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   Author  Topic: Somebody Please Help me!!  (Read 2821 times)
George_J Alumnus
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Re: Somebody Please Help me!!
« Reply #25 on: Jul 20th, 2007, 8:53pm »
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I have very little to add to the excellent advice you've gotten so far.  From your description, however, it sounds as if his reactions to the pain may be making his experience of an attack even worse.
I'm convinced that the mechanisms behind an attack are outside voluntary control.  You can't make an attack stop by "thinking" your way out of it.  But you can control how you react to the pain.  And that can help.
I've posted this before, but it's a good time to do it again, I think:
No matter what medications or treatments you use, sooner or later you're going to face a hit with nothing but your naked brain.  It's common for a CH'r to panic at times like these, and to act in ways that--while not increasing pain, increase the effects and the perception of pain.    
Like anything else in life, experience counts.  Most of us who've had these for a long time have had to learn how to cope with a hit on our own.  I hope that what follows may be of use, and may quicken your ability to take a hit with some measure of aplomb.  Try these things--if they work for you, good.  If they don't work--well, what have you lost?    
First a couple of caveats:  This will most likely not shorten a hit, nor will it decrease the actual pain--only the perceived pain.  It probably won't work with anything higher than a Kip 8--the intensity is just too high to concentrate on what you're doing.    
There is nothing mystical or spiritual about this--it's simply a way to calm yourself and to decrease your perception of pain.    
First, accept that you're getting a hit.  Denial won't help, and struggling won't help.  Go to a quiet, dark place so you can concentrate.  You want everything in your visual field to be fuzzy and diffuse.  Sharply defined objects can serve as a metaphor for the focus of pain.  Although many clusterheads are not light-phobic, darkness helps.    
Sit upright.  As you know, it's not possible to lie down.  Don't pace, don't fight.  Extremely difficult to do, I know, but it's worth it.  Sit quietly.      
Begin to breathe slowly, rhythmically, and deeply, whether or not you're using oxygen.  This will serve to calm you, and will increase the oxygen content in your blood.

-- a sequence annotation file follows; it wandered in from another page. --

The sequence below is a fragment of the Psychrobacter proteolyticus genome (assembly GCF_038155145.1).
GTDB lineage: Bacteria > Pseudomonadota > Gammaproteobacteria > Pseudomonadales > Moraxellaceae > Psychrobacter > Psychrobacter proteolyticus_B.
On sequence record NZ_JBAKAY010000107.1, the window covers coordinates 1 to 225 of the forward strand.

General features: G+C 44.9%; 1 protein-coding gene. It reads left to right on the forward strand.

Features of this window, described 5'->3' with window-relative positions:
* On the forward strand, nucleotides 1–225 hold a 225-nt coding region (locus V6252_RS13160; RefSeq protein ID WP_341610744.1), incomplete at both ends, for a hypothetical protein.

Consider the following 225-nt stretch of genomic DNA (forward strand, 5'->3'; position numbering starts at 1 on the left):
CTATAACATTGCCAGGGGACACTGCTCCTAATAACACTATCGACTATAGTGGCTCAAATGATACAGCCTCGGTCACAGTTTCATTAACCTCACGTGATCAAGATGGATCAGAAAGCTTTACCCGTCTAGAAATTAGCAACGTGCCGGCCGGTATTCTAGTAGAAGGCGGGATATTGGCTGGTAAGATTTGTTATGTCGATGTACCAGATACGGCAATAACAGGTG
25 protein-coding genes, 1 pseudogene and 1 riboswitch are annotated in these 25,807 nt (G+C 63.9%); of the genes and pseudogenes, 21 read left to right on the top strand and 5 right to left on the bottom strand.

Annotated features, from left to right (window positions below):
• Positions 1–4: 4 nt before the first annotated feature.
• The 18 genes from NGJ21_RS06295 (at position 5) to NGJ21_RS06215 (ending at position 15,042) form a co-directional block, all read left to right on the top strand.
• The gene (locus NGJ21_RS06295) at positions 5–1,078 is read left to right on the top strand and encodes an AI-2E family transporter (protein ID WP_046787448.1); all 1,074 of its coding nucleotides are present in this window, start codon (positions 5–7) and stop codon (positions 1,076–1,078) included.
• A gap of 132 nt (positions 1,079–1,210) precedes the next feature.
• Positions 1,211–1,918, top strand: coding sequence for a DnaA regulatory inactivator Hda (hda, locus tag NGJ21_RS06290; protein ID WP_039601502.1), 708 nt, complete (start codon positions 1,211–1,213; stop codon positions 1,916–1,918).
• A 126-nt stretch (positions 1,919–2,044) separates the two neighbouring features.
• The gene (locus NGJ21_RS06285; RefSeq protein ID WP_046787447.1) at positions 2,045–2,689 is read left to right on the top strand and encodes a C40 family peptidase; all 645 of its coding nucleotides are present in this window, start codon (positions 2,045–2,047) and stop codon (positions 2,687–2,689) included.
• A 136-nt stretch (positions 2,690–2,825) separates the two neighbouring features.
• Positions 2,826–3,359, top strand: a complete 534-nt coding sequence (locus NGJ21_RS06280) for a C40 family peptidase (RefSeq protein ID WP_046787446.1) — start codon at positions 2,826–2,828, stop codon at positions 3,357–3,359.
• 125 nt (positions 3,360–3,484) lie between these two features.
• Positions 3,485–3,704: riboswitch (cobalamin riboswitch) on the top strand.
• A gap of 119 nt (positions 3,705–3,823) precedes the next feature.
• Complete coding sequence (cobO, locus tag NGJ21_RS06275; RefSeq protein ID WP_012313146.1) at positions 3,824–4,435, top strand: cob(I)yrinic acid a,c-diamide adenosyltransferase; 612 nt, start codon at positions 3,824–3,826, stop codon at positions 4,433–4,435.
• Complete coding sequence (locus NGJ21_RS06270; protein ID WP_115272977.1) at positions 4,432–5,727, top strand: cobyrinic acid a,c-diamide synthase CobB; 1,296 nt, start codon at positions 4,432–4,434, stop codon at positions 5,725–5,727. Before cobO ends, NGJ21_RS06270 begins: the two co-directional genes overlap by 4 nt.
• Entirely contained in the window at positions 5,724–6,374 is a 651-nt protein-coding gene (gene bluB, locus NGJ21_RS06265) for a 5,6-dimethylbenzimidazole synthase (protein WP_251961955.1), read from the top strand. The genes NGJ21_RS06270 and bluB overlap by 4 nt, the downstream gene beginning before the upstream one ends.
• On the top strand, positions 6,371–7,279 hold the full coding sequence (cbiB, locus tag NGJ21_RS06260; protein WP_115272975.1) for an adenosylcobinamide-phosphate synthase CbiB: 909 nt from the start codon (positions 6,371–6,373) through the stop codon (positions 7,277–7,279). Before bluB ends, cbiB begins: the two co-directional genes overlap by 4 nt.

Consciously relax the individual muscles in your face, scalp and neck, one by one.  Continue to breathe slowly and deeply.    
Inside the pain, there is a focal point--a knifepoint--most likely behind your eye.  Focus your attention on it, and locate it.    
Got it?  Now gradually shift the focus of your attention to an adjacent area on the headache side where the pain is less intense.  My personal favorite is just under the skin on the forehead.  Your attention will shift back to the knifepoint again and again, but don't let that upset you or discourage you.  Focus your conscious attention away from the knifepoint.    
Next and last, begin to move in some rhythmic manner.  I turn my neck slightly to "click" over the knot that forms at the base of the neck, over and over.  Others rock back and forth.  One person I know of on this board hits his leg with his fist.    
Be calm.  Don't think about much of anything, and above all, don't worry.    
The result is a trance-like state where the pain still exists, but your attention is less focused on it.  Sooner or later, the hit will end.  You know this.  Remember.  There is life between the hits.    
Again, this won't end a hit, nor is it a cure--simply a coping technique.  I think of CH hits as if they were storms.  There's nothing I can do about them, so I've learned to get through them as best I can.  Learning to cope has allowed me to build a crude little shelter out of burlap and sticks where "I" can hide from the worst of the weather.  
Talk to Charlie about "Dr. Wright's Circulatory Technique" as well.  
Best wishes,
IP Logged

Ah! The foreigners put on such airs
Wearing the tangerine suits
And their harlequin eyes.
The pain they inspire
Draws in harmonica melodies
And the feathers of birds
Which flame up at their touch.
It all comes to light in the sheer
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